A new book by French historian and sociologist Georges Vigarello, La Silhouette, naissance d’un défi, describes the change in the use of the word silhouette in the 20th century. In the 18th century, a silhouette was a portrait cut from paper and style favored women who were pulpeuses, or curvy. Then along came Coco Chanel, Madame Grès, and Madeleine Vionnet, and out went the corset. Liberté! Now the style was for long, thin bodies and sillhouette was the term for the female form.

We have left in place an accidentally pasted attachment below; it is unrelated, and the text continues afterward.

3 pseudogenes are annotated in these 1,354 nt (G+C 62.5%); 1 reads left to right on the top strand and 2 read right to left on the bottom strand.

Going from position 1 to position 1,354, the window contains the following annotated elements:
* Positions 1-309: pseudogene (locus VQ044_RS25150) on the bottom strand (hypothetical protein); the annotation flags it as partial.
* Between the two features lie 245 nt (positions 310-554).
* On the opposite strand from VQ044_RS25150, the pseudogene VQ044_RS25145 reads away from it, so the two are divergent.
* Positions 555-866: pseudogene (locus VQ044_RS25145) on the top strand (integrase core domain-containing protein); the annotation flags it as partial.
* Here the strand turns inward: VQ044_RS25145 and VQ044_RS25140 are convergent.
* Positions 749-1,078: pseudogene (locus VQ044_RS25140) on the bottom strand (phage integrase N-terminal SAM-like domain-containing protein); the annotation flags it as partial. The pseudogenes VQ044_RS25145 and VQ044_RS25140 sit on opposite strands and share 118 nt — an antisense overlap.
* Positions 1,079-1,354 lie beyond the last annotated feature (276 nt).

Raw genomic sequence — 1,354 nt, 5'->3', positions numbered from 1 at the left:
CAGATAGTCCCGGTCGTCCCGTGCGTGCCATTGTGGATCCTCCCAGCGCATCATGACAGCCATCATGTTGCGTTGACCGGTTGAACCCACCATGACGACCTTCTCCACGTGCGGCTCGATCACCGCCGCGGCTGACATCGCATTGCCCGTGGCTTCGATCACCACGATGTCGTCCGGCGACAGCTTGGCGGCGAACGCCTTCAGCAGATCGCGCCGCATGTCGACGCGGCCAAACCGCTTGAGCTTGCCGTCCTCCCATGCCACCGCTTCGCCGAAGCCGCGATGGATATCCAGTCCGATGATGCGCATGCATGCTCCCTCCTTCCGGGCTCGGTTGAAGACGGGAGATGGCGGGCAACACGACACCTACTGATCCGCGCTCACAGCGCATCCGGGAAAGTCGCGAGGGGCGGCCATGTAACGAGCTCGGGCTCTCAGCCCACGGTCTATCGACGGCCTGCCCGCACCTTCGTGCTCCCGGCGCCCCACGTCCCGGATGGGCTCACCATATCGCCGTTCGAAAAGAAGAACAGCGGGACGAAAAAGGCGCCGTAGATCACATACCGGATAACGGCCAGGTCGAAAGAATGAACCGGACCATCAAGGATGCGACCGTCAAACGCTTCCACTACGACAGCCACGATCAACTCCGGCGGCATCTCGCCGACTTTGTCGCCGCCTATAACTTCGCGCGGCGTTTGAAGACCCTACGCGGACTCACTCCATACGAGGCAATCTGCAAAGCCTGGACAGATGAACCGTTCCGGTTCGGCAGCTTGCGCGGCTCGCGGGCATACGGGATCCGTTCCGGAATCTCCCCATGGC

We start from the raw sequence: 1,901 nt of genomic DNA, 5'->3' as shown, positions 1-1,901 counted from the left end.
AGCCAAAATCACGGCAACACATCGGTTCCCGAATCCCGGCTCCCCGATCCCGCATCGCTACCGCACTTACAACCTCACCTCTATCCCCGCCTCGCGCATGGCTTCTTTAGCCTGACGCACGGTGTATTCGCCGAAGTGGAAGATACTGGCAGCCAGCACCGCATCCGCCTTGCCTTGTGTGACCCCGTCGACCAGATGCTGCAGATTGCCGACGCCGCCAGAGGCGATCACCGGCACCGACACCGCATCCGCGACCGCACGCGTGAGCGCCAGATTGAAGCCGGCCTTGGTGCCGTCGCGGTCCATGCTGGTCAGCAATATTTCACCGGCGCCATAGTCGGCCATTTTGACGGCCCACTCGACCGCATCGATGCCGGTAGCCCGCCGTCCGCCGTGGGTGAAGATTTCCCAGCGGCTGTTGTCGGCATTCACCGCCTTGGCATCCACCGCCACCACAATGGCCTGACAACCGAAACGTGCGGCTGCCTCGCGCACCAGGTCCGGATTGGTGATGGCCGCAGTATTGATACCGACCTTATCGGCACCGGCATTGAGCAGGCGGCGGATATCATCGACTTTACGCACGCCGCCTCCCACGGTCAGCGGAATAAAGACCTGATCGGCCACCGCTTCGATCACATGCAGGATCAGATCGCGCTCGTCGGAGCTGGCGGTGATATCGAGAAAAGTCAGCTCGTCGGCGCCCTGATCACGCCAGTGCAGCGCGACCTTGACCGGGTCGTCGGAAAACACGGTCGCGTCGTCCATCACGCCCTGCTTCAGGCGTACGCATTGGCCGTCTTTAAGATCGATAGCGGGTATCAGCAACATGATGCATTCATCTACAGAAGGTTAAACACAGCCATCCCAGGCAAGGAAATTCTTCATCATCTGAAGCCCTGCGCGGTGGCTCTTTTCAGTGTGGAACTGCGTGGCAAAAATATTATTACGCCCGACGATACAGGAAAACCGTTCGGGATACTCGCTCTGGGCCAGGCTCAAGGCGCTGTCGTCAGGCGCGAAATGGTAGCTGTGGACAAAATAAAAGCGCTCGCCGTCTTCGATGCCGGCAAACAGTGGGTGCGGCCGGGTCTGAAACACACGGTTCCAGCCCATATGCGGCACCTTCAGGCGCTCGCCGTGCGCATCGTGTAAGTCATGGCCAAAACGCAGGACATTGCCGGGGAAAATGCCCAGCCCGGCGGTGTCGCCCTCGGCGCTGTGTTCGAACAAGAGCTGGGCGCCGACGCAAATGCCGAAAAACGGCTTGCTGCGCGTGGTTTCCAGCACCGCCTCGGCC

It’s ironic that what the designers intended to liberate women now enslaves them. Corsets had provided a sillhouette where none existed naturally. A tiny waist was possible, thanks to whalebone and an enormous capacity for discomfort. Post-corset, a woman’s true sillhouette was on display for good or for ill.
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